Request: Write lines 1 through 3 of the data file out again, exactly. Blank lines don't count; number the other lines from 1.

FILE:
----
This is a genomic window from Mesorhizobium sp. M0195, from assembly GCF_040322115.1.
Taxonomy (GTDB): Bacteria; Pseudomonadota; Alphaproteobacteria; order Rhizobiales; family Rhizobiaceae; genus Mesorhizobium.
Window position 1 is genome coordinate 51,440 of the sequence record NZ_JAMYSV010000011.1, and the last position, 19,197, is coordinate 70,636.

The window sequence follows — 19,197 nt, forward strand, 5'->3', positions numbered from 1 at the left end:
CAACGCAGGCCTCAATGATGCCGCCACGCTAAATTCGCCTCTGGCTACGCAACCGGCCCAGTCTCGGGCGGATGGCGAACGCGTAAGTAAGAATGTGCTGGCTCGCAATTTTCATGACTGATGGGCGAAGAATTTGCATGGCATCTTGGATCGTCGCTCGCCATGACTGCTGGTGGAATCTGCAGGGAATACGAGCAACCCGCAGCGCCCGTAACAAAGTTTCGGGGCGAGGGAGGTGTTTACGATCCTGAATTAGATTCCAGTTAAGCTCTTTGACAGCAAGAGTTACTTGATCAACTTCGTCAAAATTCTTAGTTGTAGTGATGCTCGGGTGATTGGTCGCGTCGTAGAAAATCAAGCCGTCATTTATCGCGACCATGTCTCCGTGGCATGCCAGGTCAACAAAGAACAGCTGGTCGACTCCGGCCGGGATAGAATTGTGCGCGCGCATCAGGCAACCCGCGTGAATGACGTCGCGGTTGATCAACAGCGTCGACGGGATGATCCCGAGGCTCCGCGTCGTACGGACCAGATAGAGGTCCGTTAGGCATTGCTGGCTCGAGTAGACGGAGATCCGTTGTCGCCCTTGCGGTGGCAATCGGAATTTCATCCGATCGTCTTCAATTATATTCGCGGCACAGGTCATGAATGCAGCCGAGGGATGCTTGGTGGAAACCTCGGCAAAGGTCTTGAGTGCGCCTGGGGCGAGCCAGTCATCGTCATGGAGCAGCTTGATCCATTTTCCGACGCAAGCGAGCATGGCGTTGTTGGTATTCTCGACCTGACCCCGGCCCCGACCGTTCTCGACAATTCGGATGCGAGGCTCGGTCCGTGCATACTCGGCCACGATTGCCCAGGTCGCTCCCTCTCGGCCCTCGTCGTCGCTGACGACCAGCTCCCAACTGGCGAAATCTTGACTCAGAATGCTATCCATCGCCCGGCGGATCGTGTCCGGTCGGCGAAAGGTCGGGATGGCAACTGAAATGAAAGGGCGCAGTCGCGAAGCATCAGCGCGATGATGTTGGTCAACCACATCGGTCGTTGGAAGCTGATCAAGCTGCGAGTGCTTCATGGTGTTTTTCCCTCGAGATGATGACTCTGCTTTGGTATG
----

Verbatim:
This is a genomic window from Mesorhizobium sp. M0195, from assembly GCF_040322115.1.
Taxonomy (GTDB): Bacteria; Pseudomonadota; Alphaproteobacteria; order Rhizobiales; family Rhizobiaceae; genus Mesorhizobium.
Window position 1 is genome coordinate 51,440 of the sequence record NZ_JAMYSV010000011.1, and the last position, 19,197, is coordinate 70,636.